› view larger imageCoronal jets are small-scale transient ejections of hot gases, or plasma, occurring in the solar atmosphere. During a typical event, about a million tons of matter are ejected at speeds reaching a million miles per hour over a few minutes' time. The jets are believed to contribute significantly to the mass flow constantly ejected by the Sun, known as the solar wind. Despite their relative simplicity, jets may serve as a paradigm for more complex and far larger events originating in the solar atmosphere, such as coronal mass ejections.
Until recently, all jet observations suffered from an inherent limitation: because they were observed from a single viewpoint, their complete geometry could not be determined unambiguously. This situation improved dramatically once the stunning images from the SECCHI instruments onboard the twin NASA/STEREO spacecraft became available in early 2007.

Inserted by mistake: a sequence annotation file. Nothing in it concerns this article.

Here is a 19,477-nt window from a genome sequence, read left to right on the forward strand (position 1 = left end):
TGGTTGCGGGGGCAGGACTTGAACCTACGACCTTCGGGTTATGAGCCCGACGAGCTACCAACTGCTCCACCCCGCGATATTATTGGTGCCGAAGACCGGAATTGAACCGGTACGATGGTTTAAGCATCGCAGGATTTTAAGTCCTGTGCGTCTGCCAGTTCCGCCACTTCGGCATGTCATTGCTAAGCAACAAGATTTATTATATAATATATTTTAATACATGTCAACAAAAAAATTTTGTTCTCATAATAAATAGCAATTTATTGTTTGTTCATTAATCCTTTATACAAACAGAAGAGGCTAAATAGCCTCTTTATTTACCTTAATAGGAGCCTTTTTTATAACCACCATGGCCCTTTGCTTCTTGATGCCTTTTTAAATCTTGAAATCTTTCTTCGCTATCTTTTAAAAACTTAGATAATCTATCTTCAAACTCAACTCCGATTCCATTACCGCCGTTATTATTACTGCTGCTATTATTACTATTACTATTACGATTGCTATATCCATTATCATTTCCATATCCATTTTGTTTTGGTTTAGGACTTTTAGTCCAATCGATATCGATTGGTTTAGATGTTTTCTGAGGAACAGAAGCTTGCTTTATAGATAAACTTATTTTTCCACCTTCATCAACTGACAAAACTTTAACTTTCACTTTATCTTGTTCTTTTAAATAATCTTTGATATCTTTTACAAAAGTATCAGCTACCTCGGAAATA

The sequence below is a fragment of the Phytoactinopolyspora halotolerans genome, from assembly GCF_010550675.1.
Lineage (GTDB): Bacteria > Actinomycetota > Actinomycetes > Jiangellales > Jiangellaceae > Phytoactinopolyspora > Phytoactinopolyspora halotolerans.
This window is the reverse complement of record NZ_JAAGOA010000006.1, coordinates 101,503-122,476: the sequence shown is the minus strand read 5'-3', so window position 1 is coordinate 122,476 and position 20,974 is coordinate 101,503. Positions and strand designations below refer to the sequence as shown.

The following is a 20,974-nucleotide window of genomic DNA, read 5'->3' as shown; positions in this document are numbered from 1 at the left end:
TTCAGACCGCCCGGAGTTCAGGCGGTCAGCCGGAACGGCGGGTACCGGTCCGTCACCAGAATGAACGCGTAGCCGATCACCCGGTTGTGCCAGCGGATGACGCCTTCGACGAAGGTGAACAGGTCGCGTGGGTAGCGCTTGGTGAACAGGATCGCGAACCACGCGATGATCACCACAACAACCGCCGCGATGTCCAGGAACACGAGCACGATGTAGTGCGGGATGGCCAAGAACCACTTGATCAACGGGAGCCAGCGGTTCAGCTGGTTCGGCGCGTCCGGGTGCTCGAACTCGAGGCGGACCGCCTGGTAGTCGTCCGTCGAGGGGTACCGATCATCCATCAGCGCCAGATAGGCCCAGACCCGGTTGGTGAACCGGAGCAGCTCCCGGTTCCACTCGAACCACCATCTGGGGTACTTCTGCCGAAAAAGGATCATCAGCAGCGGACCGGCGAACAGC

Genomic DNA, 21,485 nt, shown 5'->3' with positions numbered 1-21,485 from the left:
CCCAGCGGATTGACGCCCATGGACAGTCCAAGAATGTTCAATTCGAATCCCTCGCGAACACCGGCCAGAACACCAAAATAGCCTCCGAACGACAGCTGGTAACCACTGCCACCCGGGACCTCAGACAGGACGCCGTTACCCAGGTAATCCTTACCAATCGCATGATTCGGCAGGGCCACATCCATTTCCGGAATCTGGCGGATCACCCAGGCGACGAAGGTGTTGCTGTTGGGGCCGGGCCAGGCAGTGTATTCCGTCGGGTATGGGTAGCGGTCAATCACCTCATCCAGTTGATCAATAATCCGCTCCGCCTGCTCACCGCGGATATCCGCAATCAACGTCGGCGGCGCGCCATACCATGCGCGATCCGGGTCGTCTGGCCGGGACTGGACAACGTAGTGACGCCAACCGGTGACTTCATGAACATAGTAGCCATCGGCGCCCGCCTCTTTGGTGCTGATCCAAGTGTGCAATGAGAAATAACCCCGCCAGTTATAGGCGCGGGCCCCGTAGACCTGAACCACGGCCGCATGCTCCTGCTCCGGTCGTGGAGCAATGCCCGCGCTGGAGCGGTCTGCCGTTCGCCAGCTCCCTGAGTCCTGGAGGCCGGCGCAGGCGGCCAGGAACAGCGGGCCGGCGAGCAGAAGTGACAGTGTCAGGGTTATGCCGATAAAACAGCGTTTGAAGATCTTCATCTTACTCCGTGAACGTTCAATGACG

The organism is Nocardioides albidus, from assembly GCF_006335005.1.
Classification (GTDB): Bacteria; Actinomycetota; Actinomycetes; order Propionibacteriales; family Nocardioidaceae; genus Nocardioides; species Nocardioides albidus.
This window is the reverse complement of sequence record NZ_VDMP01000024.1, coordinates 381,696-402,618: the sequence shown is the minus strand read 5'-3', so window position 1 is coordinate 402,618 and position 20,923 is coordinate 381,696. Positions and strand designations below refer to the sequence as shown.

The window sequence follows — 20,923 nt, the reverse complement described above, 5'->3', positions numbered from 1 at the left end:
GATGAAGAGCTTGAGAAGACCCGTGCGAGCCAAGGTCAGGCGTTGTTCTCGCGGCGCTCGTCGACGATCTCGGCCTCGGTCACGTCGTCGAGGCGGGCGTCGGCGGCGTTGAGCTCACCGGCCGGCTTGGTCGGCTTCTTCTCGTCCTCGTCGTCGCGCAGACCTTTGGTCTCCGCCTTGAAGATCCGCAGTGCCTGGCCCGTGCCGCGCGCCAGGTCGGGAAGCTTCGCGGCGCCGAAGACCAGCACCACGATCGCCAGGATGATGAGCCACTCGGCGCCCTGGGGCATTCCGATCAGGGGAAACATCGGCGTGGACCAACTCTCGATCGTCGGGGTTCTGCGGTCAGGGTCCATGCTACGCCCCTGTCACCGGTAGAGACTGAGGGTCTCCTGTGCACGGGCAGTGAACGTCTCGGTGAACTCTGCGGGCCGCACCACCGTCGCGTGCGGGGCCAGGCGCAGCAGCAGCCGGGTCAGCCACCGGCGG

A unique polar coronal jet observation was made on June 7, 2007. Analysis of the images from the two distinct viewpoints of the STEREO spacecraft reveals an unmistakable helical structure in the jet. These pioneering, multi-viewpoint observations from STEREO provide the first conclusive evidence for the jet's helical geometry.
A recent theoretical model of jet initiation conjectures that the twisting of magnetic fields is the key element that explains the helical geometry of the jet. State-of-the-art numerical simulations have confirmed this prediction, and explained how the key observed features of the jets are formed. Highly twisted magnetic fields eventually become unstable, much like an overwound spring. When the writhing fields come into contact with nearby untwisted fields that extend into the solar wind, the twist is transferred to those very long field lines. The twist then rapidly leaves the Sun, pushing the plasma outward at high speed.
The combination of unprecedented STEREO observations and advanced numerical simulations allows us to meaningfully test physical mechanisms for coronal jets for the first time. The demonstration that magnetic twist is a key element in initiating ejections from the solar atmosphere deepens our understanding of the dynamic Sun-Earth relationship.